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Culture has been defined as “the way we do things” with the underlying assumption that the “things” are not just simple processes but the deeper personality which shapes business decisions and processes.
The first day in any new job can be a daunting prospect. Luckily there is the ritual of the induction process to smooth the way. One area which is unfortunately omitted from most induction processes is the culture of the organisation. Although sometimes confused with the aim or ethos of a business, organisational culture is a very different being. The aim of a business is essentially what the business sets out to do, for example make shoes. The ethos of the business is how it will carry out its aims, for example only using organic leather or paying a fair price to its workers. The culture of the business defines how employees work and interact, their modes of behaviour, values and attitudes. Culture has been defined as “the way we do things” with the underlying assumption that the “things” are not just simple processes but the deeper personality which shapes business decisions and processes.
The organisational culture of a business can have a profound effect on every aspect of business including:
Whilst a deficient organisational culture can sometimes be temporarily masked by a good product, the long term effects can escalate into major problems for the organisation. For example, in the 1950s British car manufacturing led the way but a decline caused partly by poor employee relations and organisational culture eventually led to the virtual death of the UK car industry, only for it to be reborn decades later.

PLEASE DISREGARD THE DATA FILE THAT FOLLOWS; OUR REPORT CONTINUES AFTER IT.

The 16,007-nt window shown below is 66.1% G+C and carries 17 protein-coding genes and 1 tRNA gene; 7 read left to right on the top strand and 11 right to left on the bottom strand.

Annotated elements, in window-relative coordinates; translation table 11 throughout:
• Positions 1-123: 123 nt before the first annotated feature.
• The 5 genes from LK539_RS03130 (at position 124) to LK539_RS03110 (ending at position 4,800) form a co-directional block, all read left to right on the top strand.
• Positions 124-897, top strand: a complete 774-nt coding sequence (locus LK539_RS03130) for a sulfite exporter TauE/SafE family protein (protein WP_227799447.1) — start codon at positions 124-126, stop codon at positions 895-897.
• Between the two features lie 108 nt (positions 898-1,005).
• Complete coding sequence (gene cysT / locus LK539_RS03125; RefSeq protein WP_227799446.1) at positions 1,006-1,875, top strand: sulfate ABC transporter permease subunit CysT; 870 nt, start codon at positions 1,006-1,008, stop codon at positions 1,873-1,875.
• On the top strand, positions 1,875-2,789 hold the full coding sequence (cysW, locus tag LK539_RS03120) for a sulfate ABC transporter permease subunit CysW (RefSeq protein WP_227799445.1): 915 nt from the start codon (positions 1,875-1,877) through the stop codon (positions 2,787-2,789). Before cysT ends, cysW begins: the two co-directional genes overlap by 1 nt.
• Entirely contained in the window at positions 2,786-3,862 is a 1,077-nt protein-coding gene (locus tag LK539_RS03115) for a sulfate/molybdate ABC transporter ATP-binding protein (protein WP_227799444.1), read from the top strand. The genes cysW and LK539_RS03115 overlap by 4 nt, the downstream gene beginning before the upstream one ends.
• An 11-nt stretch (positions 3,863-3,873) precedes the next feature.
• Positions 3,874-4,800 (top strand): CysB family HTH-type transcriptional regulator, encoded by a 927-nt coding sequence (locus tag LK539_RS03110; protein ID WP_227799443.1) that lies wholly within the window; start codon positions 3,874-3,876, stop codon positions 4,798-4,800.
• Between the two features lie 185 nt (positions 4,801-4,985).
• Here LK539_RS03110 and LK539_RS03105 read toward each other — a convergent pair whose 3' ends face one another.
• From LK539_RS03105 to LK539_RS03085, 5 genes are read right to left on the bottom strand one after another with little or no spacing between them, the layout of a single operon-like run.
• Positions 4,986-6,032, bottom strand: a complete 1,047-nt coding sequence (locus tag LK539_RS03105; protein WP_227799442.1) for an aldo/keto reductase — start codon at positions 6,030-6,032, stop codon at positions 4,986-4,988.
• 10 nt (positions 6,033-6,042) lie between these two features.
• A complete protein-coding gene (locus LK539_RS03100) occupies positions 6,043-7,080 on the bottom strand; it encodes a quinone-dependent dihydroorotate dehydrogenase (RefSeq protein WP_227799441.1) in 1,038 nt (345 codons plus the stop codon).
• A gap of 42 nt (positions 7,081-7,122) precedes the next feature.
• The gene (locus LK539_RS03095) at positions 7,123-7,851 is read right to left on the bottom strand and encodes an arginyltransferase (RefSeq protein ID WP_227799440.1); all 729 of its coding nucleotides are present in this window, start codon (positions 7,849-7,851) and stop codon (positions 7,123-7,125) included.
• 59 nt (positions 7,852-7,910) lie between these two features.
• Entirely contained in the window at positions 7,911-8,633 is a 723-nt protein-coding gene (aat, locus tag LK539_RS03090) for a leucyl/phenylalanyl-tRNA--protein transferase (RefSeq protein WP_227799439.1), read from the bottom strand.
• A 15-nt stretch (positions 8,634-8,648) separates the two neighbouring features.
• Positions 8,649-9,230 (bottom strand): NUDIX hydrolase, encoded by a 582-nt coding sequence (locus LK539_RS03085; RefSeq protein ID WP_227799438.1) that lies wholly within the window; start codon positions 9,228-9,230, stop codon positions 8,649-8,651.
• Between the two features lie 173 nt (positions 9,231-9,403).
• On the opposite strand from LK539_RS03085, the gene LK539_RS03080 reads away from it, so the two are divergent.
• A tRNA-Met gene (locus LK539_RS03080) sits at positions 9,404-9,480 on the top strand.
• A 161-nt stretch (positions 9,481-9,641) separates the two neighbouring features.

Changing the culture of an organisation can be akin to changing the course of a super tanker. It is a simple matter to give the order from the bridge but the tanker has covered a mile or more before the change takes effect. This is partly due to the extent to which the organisational culture is embedded throughout the entire organisation in both processes and attitudes and from board room to the most junior member of the team.
The culture of a business will have built up gradually from the first day that the business was conceived. Every subsequent employee, whether manager or not, will have contributed in some small way to the culture that exists today. Redefining the culture will require some adjustment on the part of every employee.
The simplest measure of whether an organisational culture change is required is that of a deep seated feeling that “something is wrong”. Most managers and leaders will recognise this nagging worry some time before more obvious signs appear. These can include:
There is no “one size fits all” solution for organisational culture. Every business is different and every culture will be different. However, there are some common best practices which will result in a successful realignment of the culture with the goals and aspirations of the organisation. These start with the drive to change at the top, developing the vision and expanding it to structure a mission which will encompass people, actions and processes.
The success of an organisational realignment can be measured via:
Redefining the culture should not only rectify the slippages but set the organisation up to boldly march into the future with streamlined processes, greater understandings and renewed vigour.